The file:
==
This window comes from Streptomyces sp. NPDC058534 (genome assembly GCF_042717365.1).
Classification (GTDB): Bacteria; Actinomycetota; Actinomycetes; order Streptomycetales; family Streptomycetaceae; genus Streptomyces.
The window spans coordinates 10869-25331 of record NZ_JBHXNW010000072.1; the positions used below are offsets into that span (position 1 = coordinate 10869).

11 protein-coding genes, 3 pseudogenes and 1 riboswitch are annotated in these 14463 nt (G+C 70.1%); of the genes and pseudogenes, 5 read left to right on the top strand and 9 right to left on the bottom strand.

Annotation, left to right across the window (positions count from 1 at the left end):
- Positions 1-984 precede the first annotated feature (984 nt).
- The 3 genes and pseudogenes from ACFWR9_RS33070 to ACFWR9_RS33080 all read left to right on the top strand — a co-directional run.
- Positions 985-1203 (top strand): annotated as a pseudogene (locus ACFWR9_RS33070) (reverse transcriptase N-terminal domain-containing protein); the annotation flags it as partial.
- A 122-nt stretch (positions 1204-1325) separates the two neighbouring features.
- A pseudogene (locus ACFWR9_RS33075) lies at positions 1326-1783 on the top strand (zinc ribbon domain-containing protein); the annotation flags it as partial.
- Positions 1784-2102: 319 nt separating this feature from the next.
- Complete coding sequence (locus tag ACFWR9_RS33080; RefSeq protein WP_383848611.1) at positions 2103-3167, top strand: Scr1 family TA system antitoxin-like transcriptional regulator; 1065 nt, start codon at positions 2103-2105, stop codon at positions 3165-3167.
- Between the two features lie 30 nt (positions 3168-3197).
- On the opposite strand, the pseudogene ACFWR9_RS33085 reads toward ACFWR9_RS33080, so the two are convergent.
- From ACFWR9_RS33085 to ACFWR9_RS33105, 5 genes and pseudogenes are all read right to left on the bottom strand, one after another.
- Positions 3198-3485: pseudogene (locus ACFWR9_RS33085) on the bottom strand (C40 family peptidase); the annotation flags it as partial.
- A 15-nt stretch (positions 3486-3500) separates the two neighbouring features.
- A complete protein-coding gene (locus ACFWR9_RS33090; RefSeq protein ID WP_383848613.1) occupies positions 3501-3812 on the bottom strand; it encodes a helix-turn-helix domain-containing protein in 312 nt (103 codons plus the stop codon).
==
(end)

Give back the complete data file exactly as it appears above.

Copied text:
This window comes from Streptomyces sp. NPDC058534 (genome assembly GCF_042717365.1).
Classification (GTDB): Bacteria; Actinomycetota; Actinomycetes; order Streptomycetales; family Streptomycetaceae; genus Streptomyces.
The window spans coordinates 10869-25331 of record NZ_JBHXNW010000072.1; the positions used below are offsets into that span (position 1 = coordinate 10869).

11 protein-coding genes, 3 pseudogenes and 1 riboswitch are annotated in these 14463 nt (G+C 70.1%); of the genes and pseudogenes, 5 read left to right on the top strand and 9 right to left on the bottom strand.

Annotation, left to right across the window (positions count from 1 at the left end):
- Positions 1-984 precede the first annotated feature (984 nt).
- The 3 genes and pseudogenes from ACFWR9_RS33070 to ACFWR9_RS33080 all read left to right on the top strand — a co-directional run.
- Positions 985-1203 (top strand): annotated as a pseudogene (locus ACFWR9_RS33070) (reverse transcriptase N-terminal domain-containing protein); the annotation flags it as partial.
- A 122-nt stretch (positions 1204-1325) separates the two neighbouring features.
- A pseudogene (locus ACFWR9_RS33075) lies at positions 1326-1783 on the top strand (zinc ribbon domain-containing protein); the annotation flags it as partial.
- Positions 1784-2102: 319 nt separating this feature from the next.
- Complete coding sequence (locus tag ACFWR9_RS33080; RefSeq protein WP_383848611.1) at positions 2103-3167, top strand: Scr1 family TA system antitoxin-like transcriptional regulator; 1065 nt, start codon at positions 2103-2105, stop codon at positions 3165-3167.
- Between the two features lie 30 nt (positions 3168-3197).
- On the opposite strand, the pseudogene ACFWR9_RS33085 reads toward ACFWR9_RS33080, so the two are convergent.
- From ACFWR9_RS33085 to ACFWR9_RS33105, 5 genes and pseudogenes are all read right to left on the bottom strand, one after another.
- Positions 3198-3485: pseudogene (locus ACFWR9_RS33085) on the bottom strand (C40 family peptidase); the annotation flags it as partial.
- A 15-nt stretch (positions 3486-3500) separates the two neighbouring features.
- A complete protein-coding gene (locus ACFWR9_RS33090; RefSeq protein ID WP_383848613.1) occupies positions 3501-3812 on the bottom strand; it encodes a helix-turn-helix domain-containing protein in 312 nt (103 codons plus the stop codon).